The US 290 project in Houston used to be held up as an example of local-state cooperation on how transportation projects could be accelerated back in 2012. But that was then and this is now. Last week, the Harris County Commissioners Court approved a deal that cedes control of several Houston-area toll projects to the Texas Department of Transportation (TxDOT), a state agency infamous for its penchant to impose tolls on Texans.
The Houston Chronicle suggested that the deal could mean more free lanes on the U.S. 290 project, but don’t hold your breath. TxDOT has discovered how to self-fund its agency with unlimited taxation through tolls. The Commissioners approved a deal that would hand over not only the U.S. 290 toll lanes, but also cede the managed toll lanes on I-10 to TxDOT as well. The county would still receive one-third of the I-10 toll revenues, but the state would gobble-up the rest. The rub that caused the rift on U.S. 290 was over entrance/exit ramps from the inner toll lanes. Local taxpayers will still be subsidizing the toll lanes and will be charged again to actually use the lanes.
A little history lesson is in order to put this significant move in perspective. In 2007, there was a big fight over who should control toll projects - local toll authorities or TxDOT. TxDOT had approached the Harris County Toll Authority (HCTRA) and the Harris County Commissioners to sell their system to a private toll operator, who could get away with charging more.
The county told TxDOT to get lost. They didn’t like these public private partnerships (P3s), known as Comprehensive Development Agreements in Texas - the loss of control, the non-competition clauses, higher tolls, or lack of transparency. But, TxDOT persisted and local toll agencies turned to the legislature for help. The real fight was over toll revenues and who got the toll booty. Local toll authorities won the battle granting them ‘primacy’ or right of first refusal on toll projects with the passage of SB 792. Only after the locals rejected a toll project could TxDOT take control and either the state would operate the project or it could transfer control to a private corporation. But expanding highways with free lanes was never the intent. It was all about tolls, tolls, tolls.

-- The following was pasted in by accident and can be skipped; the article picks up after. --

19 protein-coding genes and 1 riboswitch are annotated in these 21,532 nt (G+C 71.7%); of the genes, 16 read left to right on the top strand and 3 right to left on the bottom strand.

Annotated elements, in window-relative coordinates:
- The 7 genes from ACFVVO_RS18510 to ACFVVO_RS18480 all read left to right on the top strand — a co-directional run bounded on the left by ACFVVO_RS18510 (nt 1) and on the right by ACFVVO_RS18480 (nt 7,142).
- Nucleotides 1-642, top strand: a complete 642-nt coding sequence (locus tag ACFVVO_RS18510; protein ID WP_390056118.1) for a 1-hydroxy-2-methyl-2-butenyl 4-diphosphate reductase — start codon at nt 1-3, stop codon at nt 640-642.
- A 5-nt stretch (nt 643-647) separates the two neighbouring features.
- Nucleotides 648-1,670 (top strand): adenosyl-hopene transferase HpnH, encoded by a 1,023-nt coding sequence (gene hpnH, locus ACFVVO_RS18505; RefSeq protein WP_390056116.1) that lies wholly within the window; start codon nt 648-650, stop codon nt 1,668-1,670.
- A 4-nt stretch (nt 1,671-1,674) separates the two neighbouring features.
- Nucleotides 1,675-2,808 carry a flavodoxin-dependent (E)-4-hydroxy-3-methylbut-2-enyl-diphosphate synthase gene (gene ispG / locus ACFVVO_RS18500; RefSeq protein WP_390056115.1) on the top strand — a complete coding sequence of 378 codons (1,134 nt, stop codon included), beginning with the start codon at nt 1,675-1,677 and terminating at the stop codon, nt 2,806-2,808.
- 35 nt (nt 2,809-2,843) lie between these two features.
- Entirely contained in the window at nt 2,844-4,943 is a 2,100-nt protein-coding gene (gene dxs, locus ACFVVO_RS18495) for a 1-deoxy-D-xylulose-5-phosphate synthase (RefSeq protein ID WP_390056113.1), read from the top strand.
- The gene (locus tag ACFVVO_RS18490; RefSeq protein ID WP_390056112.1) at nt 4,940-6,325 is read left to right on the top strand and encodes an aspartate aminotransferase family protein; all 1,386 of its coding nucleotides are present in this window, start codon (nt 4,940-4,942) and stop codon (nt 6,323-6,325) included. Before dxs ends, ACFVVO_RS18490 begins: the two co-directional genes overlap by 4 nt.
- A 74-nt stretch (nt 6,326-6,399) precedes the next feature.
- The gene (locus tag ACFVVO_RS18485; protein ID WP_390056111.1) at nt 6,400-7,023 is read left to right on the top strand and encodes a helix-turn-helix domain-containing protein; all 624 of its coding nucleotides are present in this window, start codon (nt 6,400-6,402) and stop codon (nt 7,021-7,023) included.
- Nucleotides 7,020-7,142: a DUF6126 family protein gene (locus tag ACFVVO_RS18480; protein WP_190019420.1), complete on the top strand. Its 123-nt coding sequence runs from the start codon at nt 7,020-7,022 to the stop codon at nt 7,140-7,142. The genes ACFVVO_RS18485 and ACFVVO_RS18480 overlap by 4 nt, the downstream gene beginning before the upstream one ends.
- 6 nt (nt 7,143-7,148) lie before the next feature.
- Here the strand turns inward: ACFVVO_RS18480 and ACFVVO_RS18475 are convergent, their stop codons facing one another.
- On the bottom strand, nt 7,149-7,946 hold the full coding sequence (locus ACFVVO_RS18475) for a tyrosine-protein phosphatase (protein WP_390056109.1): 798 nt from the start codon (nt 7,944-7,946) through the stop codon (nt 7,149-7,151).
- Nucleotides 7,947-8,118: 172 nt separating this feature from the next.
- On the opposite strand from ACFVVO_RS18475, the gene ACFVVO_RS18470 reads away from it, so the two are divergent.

Now it seems the pendulum has swung dramatically in the other direction, giving TxDOT control of these managed lane toll projects, none of which are toll viable. That means none of them can pay for themselves with the tolls alone as the traditional turnpikes like the Sam Houston & Hardy Toll Road can. The I-10 toll managed lanes are already 100% paid for, largely with gas taxes - so tolls do not need to be charged at all on that project. Everything made on that project is gravy for whoever gets the bounty.
Managed lane projects are toll lanes added in the middle of an existing freeway. Since there are free highway lanes adjacent to the toll lanes, few choose to pay the toll unless its during peak hours when congestion on the freeway lanes is at its height. Managed lanes don’t cash flow. So every managed lane project underway will require taxpayer subsidies, loans, or loan guarantees - which is double taxation. If taxpayer money is used to build the lanes, then they should be toll-free.
Tolls on these managed lane projects are higher than traditional turnpikes and usually involve ‘congestion pricing’ - charging a premium during peak hours. Taxpayers have had little luck controlling TxDOT and its lust for tolling, so this notion that handing TxDOT control will mean more free lanes just won’t materialize. Houstonians are in for a RUDE awakening if they think they’ll be better off with TxDOT doing the project or if they’re under the Pollyanna notion that TxDOT actually cares about freedom of mobility. They certainly don’t want to provide anyone a free ride.